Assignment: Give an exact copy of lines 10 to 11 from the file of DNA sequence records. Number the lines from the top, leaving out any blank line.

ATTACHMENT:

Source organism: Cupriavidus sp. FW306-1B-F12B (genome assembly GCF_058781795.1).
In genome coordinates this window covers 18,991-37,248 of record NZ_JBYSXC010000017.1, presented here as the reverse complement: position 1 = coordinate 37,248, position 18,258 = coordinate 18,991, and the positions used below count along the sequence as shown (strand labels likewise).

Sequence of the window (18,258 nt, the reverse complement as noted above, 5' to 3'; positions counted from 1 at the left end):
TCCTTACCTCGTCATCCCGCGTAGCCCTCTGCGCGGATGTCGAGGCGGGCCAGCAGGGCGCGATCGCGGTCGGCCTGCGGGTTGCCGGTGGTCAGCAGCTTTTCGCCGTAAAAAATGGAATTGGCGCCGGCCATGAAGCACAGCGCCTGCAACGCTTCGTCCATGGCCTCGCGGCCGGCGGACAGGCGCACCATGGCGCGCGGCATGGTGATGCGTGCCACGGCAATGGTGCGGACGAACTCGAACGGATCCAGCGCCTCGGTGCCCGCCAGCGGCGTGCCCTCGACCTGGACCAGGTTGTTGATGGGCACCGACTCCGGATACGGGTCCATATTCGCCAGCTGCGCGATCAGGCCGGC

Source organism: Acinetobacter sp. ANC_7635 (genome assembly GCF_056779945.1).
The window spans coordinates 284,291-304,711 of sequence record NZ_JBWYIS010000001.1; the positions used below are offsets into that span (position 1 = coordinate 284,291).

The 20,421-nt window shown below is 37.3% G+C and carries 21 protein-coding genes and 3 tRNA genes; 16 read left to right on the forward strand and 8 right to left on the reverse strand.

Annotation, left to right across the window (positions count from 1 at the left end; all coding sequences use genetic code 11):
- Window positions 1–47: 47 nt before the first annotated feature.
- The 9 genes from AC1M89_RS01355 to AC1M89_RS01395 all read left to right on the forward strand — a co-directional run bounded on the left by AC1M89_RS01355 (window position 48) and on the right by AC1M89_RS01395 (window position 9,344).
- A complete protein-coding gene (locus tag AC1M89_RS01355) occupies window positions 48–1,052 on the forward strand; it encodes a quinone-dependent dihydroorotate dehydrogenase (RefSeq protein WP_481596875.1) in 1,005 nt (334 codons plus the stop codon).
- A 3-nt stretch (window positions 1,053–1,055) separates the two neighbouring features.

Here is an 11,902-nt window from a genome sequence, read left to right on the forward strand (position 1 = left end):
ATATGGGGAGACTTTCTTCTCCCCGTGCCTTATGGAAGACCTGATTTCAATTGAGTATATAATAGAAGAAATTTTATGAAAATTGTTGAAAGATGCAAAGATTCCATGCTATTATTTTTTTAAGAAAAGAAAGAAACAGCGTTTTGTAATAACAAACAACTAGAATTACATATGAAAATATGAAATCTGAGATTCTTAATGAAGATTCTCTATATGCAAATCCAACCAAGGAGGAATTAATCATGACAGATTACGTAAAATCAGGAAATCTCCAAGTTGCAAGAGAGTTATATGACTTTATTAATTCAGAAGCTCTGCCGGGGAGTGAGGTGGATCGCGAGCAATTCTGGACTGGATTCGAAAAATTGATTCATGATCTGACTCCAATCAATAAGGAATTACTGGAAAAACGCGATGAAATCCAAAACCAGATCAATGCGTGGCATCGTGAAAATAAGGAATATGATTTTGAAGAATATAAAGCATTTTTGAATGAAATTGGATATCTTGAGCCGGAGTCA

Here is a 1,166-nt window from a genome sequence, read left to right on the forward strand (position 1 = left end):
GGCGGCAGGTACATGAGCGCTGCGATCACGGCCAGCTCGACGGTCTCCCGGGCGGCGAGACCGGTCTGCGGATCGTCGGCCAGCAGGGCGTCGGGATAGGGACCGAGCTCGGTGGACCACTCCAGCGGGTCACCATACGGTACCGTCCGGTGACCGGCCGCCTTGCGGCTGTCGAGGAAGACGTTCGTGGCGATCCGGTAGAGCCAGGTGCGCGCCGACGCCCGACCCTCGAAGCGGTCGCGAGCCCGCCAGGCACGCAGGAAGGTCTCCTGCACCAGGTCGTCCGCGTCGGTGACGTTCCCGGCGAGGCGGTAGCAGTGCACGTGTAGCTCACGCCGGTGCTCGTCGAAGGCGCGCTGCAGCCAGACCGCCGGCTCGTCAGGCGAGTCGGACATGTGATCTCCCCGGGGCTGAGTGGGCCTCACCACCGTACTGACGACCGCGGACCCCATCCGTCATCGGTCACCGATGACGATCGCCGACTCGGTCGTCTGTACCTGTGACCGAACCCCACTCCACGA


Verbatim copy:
- The 9 genes from AC1M89_RS01355 to AC1M89_RS01395 all read left to right on the forward strand — a co-directional run bounded on the left by AC1M89_RS01355 (window position 48) and on the right by AC1M89_RS01395 (window position 9,344).
- A complete protein-coding gene (locus tag AC1M89_RS01355) occupies window positions 48–1,052 on the forward strand; it encodes a quinone-dependent dihydroorotate dehydrogenase (RefSeq protein WP_481596875.1) in 1,005 nt (334 codons plus the stop codon).